Author: Seymour Topping
Publisher: LSU Press
The well-known New York Times correspondent narrates his experiences reporting on some of major events and conflicts of the years following World War II and discusses his interviews with such political figures as Mao Tse Tung and Fidel Castro.
New Perspectives on the Foreign and Domestic Policies of the Kennedy Administration
Author: Manfred Berg,Andreas Etges
Publisher: Universitaetsverlag Winter
Although it lasted only for a 'Thousand Days', the presidency of John F. Kennedy is considered a defining moment in recent American history. Despite countless attempts by historians, journalists and cultural critics, the Kennedy myth, carefully crafted during his lifetime and eagerly nurtured after his violent death, lives on. The enduring notion that America might have been spared many of the traumatic events of the 1960s and 1970s, if only John F. Kennedy had lived, poses a continuing challenge to historians to reassess his foreign and domestic policies. In this volume scholars from the United States, Germany and Great Britain, mostly representatives of a younger generation, take a fresh look at key topics such as Kennedy's policies toward Europe, the Third World, the civil rights struggle, and poverty. Contrary to his often grandiose rhetoric of vigorous leadership and "new frontiers" and despite his considerable skills at managing foreign and domestic crises, the essays emphasize that President John F. Kennedy acted largely within the consensus of Cold War liberalism.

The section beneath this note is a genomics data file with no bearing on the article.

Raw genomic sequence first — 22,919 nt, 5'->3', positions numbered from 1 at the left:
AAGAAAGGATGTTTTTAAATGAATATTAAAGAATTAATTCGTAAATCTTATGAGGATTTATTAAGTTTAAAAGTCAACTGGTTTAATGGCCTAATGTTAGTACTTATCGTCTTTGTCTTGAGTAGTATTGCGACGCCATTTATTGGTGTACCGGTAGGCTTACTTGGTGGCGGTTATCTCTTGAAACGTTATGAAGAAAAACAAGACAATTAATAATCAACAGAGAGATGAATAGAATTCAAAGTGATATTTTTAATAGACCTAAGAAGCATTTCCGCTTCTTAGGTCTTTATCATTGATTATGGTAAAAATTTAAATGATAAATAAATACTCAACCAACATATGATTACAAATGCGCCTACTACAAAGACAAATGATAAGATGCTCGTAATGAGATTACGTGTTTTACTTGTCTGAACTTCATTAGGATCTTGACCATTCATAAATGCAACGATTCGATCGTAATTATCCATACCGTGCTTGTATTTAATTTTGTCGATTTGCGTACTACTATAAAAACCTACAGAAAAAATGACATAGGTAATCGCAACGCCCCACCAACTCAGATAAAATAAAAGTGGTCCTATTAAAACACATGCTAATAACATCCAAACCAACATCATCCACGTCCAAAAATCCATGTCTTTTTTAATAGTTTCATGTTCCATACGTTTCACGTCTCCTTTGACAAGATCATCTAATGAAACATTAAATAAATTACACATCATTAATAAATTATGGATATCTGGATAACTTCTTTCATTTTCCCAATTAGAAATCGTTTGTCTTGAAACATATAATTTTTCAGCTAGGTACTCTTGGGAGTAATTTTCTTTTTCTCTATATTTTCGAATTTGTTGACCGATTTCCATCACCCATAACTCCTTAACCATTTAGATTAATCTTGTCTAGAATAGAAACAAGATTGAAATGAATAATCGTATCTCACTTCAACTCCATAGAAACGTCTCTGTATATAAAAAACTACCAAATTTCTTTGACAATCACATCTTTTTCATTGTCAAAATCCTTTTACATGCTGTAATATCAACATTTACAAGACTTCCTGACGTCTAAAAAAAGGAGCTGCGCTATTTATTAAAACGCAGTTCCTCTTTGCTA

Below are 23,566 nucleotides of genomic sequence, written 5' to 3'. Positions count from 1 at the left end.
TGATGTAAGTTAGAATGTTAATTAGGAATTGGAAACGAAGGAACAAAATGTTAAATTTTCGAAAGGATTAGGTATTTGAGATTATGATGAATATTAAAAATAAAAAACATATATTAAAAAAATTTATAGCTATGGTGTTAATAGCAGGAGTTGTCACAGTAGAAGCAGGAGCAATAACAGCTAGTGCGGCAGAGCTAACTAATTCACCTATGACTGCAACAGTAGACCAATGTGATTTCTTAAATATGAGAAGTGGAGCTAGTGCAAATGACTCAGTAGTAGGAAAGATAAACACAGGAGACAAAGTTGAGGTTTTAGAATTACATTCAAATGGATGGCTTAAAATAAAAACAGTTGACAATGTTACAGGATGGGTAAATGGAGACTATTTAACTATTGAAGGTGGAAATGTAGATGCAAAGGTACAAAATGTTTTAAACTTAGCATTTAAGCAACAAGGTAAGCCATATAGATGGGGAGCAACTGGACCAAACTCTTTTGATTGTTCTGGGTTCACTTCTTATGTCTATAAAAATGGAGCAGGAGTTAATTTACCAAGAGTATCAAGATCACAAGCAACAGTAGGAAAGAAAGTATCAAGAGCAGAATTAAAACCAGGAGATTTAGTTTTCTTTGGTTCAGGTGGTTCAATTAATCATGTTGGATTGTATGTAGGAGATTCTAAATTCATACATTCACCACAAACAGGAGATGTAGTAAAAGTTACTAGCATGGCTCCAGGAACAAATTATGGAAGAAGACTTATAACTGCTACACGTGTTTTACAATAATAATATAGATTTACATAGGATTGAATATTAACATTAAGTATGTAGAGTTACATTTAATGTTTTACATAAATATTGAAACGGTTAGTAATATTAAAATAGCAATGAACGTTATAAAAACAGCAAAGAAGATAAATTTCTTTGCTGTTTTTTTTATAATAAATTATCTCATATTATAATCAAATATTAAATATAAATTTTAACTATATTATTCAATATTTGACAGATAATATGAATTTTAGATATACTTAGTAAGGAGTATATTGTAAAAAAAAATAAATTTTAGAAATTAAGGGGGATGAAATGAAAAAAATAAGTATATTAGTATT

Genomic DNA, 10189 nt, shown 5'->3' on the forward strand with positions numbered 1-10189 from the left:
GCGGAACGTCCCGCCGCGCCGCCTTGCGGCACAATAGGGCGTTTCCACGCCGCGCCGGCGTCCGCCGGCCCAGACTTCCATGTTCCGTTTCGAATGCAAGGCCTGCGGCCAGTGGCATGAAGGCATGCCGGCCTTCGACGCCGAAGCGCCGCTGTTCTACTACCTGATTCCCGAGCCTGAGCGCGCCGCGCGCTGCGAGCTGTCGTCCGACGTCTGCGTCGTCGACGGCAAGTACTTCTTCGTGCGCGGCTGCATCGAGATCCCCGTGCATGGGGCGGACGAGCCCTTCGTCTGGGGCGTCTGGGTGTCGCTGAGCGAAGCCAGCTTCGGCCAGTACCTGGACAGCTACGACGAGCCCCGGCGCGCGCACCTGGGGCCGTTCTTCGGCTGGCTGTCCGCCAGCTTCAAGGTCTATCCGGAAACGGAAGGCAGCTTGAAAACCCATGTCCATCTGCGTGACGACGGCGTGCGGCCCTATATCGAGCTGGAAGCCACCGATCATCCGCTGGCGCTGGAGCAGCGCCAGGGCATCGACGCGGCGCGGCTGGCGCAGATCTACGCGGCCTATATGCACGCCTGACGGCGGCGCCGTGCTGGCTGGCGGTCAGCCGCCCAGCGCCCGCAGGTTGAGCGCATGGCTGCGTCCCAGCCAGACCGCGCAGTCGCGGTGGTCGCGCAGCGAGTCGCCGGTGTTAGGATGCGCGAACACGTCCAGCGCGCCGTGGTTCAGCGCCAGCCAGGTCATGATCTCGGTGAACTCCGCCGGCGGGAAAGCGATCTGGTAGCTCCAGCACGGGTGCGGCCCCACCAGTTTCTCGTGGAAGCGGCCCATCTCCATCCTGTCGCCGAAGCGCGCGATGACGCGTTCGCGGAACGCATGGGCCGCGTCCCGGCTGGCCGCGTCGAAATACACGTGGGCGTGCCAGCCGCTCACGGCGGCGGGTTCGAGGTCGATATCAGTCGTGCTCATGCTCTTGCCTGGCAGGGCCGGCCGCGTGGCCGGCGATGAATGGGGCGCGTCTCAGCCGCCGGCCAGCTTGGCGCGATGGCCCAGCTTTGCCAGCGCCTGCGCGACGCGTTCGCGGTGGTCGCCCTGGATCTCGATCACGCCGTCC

Deception, Intrigue, and the Struggle for Power
Kennedy, Khrushchev, and the Cuban Missile Crisis
Author: Max Frankel
Publisher: Random House Digital, Inc.
An examination of the Cuban Missile Crisis analyzes the roles, objectives, and actions of John Kennedy and Nikita Khrushchev during the October 1962 showdown between the U.S. and Soviet Union.
McGeorge Bundy and William Bundy: Brothers in Arms
Author: Kai Bird
Publisher: Simon and Schuster
"Grey is the color of truth." So observed Mac Bundy in defending America's intervention in Vietnam. Kai Bird brilliantly captures this ambiguity in his revelatory look at Bundy and his brother William, two of the most influential policymakers of the Kennedy and Johnson administrations. It is a portrait of fiercely patriotic, brilliant and brazenly self-confident men who directed a steady escalation of a war they did not believe could be won. Bird draws on seven years of research, nearly one hundred interviews, and scores of still-classified top secret documents in a masterful reevaluation of America's actions throughout the Cold War and Vietnam.
Author: James N. Giglio,Stephen G. Rabe
Publisher: Rowman & Littlefield Pub Inc
Category: Biography & Autobiography
Debating the Kennedy Presidency examines the successes and failures of Kennedy's foreign and domestic policies. The differing viewpoints of the two authors, as well as the supplementary documents, allow readers to examine the issues and draw their own conclusions about America's 35th president.